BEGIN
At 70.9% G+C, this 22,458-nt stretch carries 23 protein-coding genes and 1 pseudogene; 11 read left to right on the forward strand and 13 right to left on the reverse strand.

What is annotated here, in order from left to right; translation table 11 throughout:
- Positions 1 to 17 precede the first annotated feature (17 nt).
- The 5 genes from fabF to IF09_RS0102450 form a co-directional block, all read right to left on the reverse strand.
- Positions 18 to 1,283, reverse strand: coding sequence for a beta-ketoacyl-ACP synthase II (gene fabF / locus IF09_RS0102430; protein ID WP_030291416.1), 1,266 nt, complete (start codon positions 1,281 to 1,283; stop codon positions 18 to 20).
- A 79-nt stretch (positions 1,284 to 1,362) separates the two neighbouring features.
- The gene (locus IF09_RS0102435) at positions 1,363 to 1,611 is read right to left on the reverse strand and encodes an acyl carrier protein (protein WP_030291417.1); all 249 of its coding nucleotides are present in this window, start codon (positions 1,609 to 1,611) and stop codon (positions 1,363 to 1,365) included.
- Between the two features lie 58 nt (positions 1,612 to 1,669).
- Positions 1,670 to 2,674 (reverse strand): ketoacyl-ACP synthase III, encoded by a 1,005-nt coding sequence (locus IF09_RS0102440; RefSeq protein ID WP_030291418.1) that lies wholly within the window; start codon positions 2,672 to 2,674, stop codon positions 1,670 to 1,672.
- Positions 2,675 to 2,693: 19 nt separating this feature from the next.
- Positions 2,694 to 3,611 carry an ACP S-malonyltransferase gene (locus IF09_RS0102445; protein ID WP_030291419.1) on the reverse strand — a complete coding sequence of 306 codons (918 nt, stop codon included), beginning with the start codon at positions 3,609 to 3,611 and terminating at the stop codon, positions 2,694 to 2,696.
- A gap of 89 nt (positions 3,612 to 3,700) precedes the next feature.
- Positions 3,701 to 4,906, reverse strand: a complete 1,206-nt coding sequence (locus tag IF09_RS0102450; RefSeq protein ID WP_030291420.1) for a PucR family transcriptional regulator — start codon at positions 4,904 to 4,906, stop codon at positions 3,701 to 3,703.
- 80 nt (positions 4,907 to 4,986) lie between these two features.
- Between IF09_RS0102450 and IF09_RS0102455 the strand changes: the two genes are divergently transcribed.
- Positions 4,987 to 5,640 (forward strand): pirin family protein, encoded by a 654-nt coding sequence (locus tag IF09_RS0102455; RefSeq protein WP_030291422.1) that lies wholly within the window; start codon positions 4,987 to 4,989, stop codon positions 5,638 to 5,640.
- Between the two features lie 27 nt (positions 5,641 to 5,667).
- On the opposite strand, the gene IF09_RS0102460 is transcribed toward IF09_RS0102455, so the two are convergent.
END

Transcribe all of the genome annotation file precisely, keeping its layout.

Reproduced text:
At 70.9% G+C, this 22,458-nt stretch carries 23 protein-coding genes and 1 pseudogene; 11 read left to right on the forward strand and 13 right to left on the reverse strand.

What is annotated here, in order from left to right; translation table 11 throughout:
- Positions 1 to 17 precede the first annotated feature (17 nt).
- The 5 genes from fabF to IF09_RS0102450 form a co-directional block, all read right to left on the reverse strand.
- Positions 18 to 1,283, reverse strand: coding sequence for a beta-ketoacyl-ACP synthase II (gene fabF / locus IF09_RS0102430; protein ID WP_030291416.1), 1,266 nt, complete (start codon positions 1,281 to 1,283; stop codon positions 18 to 20).
- A 79-nt stretch (positions 1,284 to 1,362) separates the two neighbouring features.
- The gene (locus IF09_RS0102435) at positions 1,363 to 1,611 is read right to left on the reverse strand and encodes an acyl carrier protein (protein WP_030291417.1); all 249 of its coding nucleotides are present in this window, start codon (positions 1,609 to 1,611) and stop codon (positions 1,363 to 1,365) included.
- Between the two features lie 58 nt (positions 1,612 to 1,669).
- Positions 1,670 to 2,674 (reverse strand): ketoacyl-ACP synthase III, encoded by a 1,005-nt coding sequence (locus IF09_RS0102440; RefSeq protein ID WP_030291418.1) that lies wholly within the window; start codon positions 2,672 to 2,674, stop codon positions 1,670 to 1,672.
- Positions 2,675 to 2,693: 19 nt separating this feature from the next.
- Positions 2,694 to 3,611 carry an ACP S-malonyltransferase gene (locus IF09_RS0102445; protein ID WP_030291419.1) on the reverse strand — a complete coding sequence of 306 codons (918 nt, stop codon included), beginning with the start codon at positions 3,609 to 3,611 and terminating at the stop codon, positions 2,694 to 2,696.
- A gap of 89 nt (positions 3,612 to 3,700) precedes the next feature.
- Positions 3,701 to 4,906, reverse strand: a complete 1,206-nt coding sequence (locus tag IF09_RS0102450; RefSeq protein ID WP_030291420.1) for a PucR family transcriptional regulator — start codon at positions 4,904 to 4,906, stop codon at positions 3,701 to 3,703.
- 80 nt (positions 4,907 to 4,986) lie between these two features.
- Between IF09_RS0102450 and IF09_RS0102455 the strand changes: the two genes are divergently transcribed.
- Positions 4,987 to 5,640 (forward strand): pirin family protein, encoded by a 654-nt coding sequence (locus tag IF09_RS0102455; RefSeq protein WP_030291422.1) that lies wholly within the window; start codon positions 4,987 to 4,989, stop codon positions 5,638 to 5,640.
- Between the two features lie 27 nt (positions 5,641 to 5,667).
- On the opposite strand, the gene IF09_RS0102460 is transcribed toward IF09_RS0102455, so the two are convergent.